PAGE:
Nonferrous scrap exports seen

Nonferrous scrap exports seen weak in September.
US nonferrous…

Nonferrous scrap exports seen weak in September.
US nonferrous scrap metal exports dropped by more than 10,000 short tons in September, posting the worst showing in eight months, according to the latest statistics from the US Department of Commerce.
September’s tonnage was lower than any month this year except January, and also was far below the September 2000 total.
Copper and aluminium scrap exports, the two most heavily traded grades, lost ground, as did lead waste and scrap, nickel scrap and zinc scrap.
China stayed in the copper scrap market, maintaining its position as the biggest foreign customer, but the September tonnage going there was the lowest this year. And Canada, already showing a birdlike appetite compared with last year, took considerably less in September than the prior month. Copper scrap shipments to India in September increased slightly from the previous month, however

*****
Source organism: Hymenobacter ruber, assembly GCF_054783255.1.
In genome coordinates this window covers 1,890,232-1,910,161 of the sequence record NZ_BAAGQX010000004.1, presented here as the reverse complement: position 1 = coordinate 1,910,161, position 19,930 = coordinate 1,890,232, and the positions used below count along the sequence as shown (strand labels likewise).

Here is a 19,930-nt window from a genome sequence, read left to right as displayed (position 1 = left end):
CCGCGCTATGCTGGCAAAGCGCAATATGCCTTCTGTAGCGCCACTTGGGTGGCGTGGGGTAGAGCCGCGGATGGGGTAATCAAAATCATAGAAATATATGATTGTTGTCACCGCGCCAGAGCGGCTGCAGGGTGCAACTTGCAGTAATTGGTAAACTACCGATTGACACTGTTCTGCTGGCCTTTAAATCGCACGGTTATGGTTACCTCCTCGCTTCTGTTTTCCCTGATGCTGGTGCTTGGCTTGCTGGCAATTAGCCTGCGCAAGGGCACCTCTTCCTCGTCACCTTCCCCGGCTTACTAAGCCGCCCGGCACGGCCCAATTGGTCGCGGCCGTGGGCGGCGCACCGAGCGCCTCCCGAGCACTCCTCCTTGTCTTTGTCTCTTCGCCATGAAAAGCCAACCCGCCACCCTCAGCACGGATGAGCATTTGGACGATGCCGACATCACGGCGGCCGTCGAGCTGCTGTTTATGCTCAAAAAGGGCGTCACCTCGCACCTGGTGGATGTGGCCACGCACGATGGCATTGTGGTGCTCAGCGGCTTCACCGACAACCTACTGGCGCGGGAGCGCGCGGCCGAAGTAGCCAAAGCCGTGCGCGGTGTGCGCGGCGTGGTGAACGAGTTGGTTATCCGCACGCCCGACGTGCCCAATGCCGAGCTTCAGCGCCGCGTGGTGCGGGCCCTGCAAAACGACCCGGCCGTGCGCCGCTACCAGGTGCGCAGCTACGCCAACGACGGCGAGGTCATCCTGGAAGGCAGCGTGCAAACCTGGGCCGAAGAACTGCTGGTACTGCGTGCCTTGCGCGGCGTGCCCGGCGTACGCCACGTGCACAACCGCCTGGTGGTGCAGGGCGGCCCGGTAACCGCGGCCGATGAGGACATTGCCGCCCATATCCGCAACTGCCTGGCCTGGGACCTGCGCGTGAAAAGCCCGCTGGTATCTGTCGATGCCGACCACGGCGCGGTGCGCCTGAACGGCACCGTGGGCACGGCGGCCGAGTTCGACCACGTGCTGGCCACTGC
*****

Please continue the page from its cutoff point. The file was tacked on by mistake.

China also remained the largest consumer of aluminium scrap from the United States. In fact, the September demand by China exceeded that of August but wasn’t as high as the four previous months. It also appeared that China might be the destination for some of the aluminium scrap previously shipped to Hong Kong as the latter was credited with smaller numbers.
Aluminium scrap demand by North American Free Trade Agreement partners slackened in September, with Canadian demand off by 18% from August and Mexican purchases down 53%.
There was a 20% drop in lead scrap export traffic, according to the Commerce Department, although shipments ran well ahead of its prior year’s pace.
Nickel scrap demand sank for the fourth consecutive month while zinc scrap exports plummeted by 44%, although both commodities maintained year-to-date increases vs. last year.
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